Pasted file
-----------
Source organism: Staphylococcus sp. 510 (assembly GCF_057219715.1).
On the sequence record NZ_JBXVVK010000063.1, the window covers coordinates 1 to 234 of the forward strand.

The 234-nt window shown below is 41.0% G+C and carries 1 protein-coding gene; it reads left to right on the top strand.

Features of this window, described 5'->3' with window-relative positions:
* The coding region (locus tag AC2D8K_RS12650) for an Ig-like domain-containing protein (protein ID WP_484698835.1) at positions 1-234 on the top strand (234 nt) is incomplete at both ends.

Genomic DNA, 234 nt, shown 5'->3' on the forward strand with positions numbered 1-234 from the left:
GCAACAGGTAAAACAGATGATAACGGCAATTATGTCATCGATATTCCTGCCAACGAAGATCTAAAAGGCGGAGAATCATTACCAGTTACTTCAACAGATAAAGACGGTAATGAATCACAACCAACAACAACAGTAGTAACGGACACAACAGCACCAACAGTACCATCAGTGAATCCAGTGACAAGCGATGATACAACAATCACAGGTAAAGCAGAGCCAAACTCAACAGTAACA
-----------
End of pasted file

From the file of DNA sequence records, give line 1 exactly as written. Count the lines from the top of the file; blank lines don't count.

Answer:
Source organism: Staphylococcus sp. 510 (assembly GCF_057219715.1).